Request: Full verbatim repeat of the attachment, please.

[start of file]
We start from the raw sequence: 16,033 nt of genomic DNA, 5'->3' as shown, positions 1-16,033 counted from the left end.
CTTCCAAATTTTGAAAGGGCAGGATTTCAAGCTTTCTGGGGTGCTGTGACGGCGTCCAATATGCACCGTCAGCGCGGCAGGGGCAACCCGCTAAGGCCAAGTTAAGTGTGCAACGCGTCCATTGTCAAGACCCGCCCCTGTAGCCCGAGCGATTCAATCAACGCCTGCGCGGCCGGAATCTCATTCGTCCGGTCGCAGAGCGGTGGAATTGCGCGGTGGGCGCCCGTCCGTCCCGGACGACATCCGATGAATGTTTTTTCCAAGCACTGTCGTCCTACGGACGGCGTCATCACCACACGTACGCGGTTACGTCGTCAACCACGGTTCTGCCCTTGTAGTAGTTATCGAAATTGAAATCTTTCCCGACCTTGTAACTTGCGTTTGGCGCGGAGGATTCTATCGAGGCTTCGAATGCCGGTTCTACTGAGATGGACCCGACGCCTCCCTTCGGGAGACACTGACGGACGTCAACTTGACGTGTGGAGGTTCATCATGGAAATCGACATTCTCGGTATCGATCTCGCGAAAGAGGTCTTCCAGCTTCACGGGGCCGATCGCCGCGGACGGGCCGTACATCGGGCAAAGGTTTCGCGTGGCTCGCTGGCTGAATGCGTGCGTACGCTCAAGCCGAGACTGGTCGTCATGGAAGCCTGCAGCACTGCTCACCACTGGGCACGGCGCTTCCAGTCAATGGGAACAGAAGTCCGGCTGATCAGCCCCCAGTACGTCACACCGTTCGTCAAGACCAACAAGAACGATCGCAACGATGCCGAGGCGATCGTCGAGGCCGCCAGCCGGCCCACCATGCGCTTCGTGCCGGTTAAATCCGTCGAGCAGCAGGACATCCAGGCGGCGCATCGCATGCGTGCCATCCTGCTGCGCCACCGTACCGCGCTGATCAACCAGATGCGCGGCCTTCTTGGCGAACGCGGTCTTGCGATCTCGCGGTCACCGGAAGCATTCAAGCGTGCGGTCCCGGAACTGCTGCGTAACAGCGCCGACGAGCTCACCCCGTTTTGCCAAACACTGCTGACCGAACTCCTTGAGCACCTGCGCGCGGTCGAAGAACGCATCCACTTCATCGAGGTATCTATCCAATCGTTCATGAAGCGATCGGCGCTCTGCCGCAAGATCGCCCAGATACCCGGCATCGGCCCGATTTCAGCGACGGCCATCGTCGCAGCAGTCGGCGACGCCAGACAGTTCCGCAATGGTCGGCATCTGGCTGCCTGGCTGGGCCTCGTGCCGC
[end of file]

We start from the raw sequence: 16,033 nt of genomic DNA, 5'->3' as shown, positions 1-16,033 counted from the left end.
CTTCCAAATTTTGAAAGGGCAGGATTTCAAGCTTTCTGGGGTGCTGTGACGGCGTCCAATATGCACCGTCAGCGCGGCAGGGGCAACCCGCTAAGGCCAAGTTAAGTGTGCAACGCGTCCATTGTCAAGACCCGCCCCTGTAGCCCGAGCGATTCAATCAACGCCTGCGCGGCCGGAATCTCATTCGTCCGGTCGCAGAGCGGTGGAATTGCGCGGTGGGCGCCCGTCCGTCCCGGACGACATCCGATGAATGTTTTTTCCAAGCACTGTCGTCCTACGGACGGCGTCATCACCACACGTACGCGGTTACGTCGTCAACCACGGTTCTGCCCTTGTAGTAGTTATCGAAATTGAAATCTTTCCCGACCTTGTAACTTGCGTTTGGCGCGGAGGATTCTATCGAGGCTTCGAATGCCGGTTCTACTGAGATGGACCCGACGCCTCCCTTCGGGAGACACTGACGGACGTCAACTTGACGTGTGGAGGTTCATCATGGAAATCGACATTCTCGGTATCGATCTCGCGAAAGAGGTCTTCCAGCTTCACGGGGCCGATCGCCGCGGACGGGCCGTACATCGGGCAAAGGTTTCGCGTGGCTCGCTGGCTGAATGCGTGCGTACGCTCAAGCCGAGACTGGTCGTCATGGAAGCCTGCAGCACTGCTCACCACTGGGCACGGCGCTTCCAGTCAATGGGAACAGAAGTCCGGCTGATCAGCCCCCAGTACGTCACACCGTTCGTCAAGACCAACAAGAACGATCGCAACGATGCCGAGGCGATCGTCGAGGCCGCCAGCCGGCCCACCATGCGCTTCGTGCCGGTTAAATCCGTCGAGCAGCAGGACATCCAGGCGGCGCATCGCATGCGTGCCATCCTGCTGCGCCACCGTACCGCGCTGATCAACCAGATGCGCGGCCTTCTTGGCGAACGCGGTCTTGCGATCTCGCGGTCACCGGAAGCATTCAAGCGTGCGGTCCCGGAACTGCTGCGTAACAGCGCCGACGAGCTCACCCCGTTTTGCCAAACACTGCTGACCGAACTCCTTGAGCACCTGCGCGCGGTCGAAGAACGCATCCACTTCATCGAGGTATCTATCCAATCGTTCATGAAGCGATCGGCGCTCTGCCGCAAGATCGCCCAGATACCCGGCATCGGCCCGATTTCAGCGACGGCCATCGTCGCAGCAGTCGGCGACGCCAGACAGTTCCGCAATGGTCGGCATCTGGCTGCCTGGCTGGGCCTCGTGCCGC